Once again, Hozier hits on a killer blues-rock riff, with the stripped back arrangement almost acting as a metaphor for how basic it should be to just stand up for what’s right. There’s anger in the drums and in the growl of the guitar, and almost a disdainful sneer in Hozier’s delivery directed at those in power, while somehow simultaneously communicating a sense of pleading and a call to arms to those who are both downtrodden, or just plain have a conscience. The intertwining of ire and optimism is really intriguing to me, just as much as the fact that Hozier managed to write, record and release this in the middle of an insane world tour supporting the album he’d released only a few months before. He’s already promised more new music in 2020, which blows my mind and delights me simultaneously. I hope he can tap into whatever it takes to write the next great protest song, because right now we need to raise as many voices and we can, and music is a unique way to do that.

It also contains the lyrics of the year: “It’s always corporate infrastructure over the structure of your face.”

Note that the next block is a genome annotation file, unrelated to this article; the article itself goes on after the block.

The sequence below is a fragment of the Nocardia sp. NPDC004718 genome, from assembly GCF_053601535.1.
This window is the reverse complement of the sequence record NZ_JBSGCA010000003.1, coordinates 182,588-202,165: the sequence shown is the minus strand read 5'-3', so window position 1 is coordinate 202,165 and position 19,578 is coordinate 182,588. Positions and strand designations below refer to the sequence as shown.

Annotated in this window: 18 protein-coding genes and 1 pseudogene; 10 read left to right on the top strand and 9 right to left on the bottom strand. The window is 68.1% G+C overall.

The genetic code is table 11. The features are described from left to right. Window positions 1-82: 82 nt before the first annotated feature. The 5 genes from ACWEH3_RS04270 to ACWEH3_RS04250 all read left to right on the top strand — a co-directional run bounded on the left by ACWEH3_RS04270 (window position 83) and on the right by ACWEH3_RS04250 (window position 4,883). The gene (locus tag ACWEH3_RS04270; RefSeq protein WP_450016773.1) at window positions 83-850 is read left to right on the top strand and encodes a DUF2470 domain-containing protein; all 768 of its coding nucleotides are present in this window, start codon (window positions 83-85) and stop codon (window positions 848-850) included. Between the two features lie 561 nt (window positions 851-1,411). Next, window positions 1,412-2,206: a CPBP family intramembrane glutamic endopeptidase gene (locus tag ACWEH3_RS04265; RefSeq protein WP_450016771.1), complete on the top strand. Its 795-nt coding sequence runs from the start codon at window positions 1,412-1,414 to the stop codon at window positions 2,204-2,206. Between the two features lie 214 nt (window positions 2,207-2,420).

“Pasta” – Angie McMahon

This is a very late addition to the list, because I literally found it hours before I started writing this entry, but I connected with it immediately. The opening line – “my bedroom is a disaster” – made me sit up and take notice straight away, because it perfectly described… well, me. Everything about this song (except the bit about the dog – ours is thankfully in very good health) feels like she’s taken my life right now and put it to music. I’ve had it on repeat for the few days it’s taken for me to get this baby out, and it still holds so much power for me, even though my bedroom isn’t quite as bad as it was when I first heard it. (It’s still not great, but I’m not afraid to let people in anymore.)

THE ALBUM THAT ISN’T EVEN OUT YET

[Unnamed and Unreleased Album] – The Burley Griffin

evan.jpg

Yeah, there’s nothing to embed here because, as you may have guessed from the subtitle, this album hasn’t hit the web yet. However, it turns out there are some perks to turning thirty, and one of them is that your incredibly talented friends send you their pre-release albums for you to listen to as a birthday present.

My mate Evan Buckley did just that, and oh my god, I’m so glad he did. I nearly wept the first time I listened to this album. It’s full of bittersweet folk tunes that are just divine. If you like Elliot Smith or Ryan Adams but are looking for someone who isn’t dead or accused of sexual misconduct, then bookmark The Burley Griffin Facebook page and gird your loins for a gorgeous collection of sweet, sorrowful ballads, with a little kick of an upbeat tune as a chaser.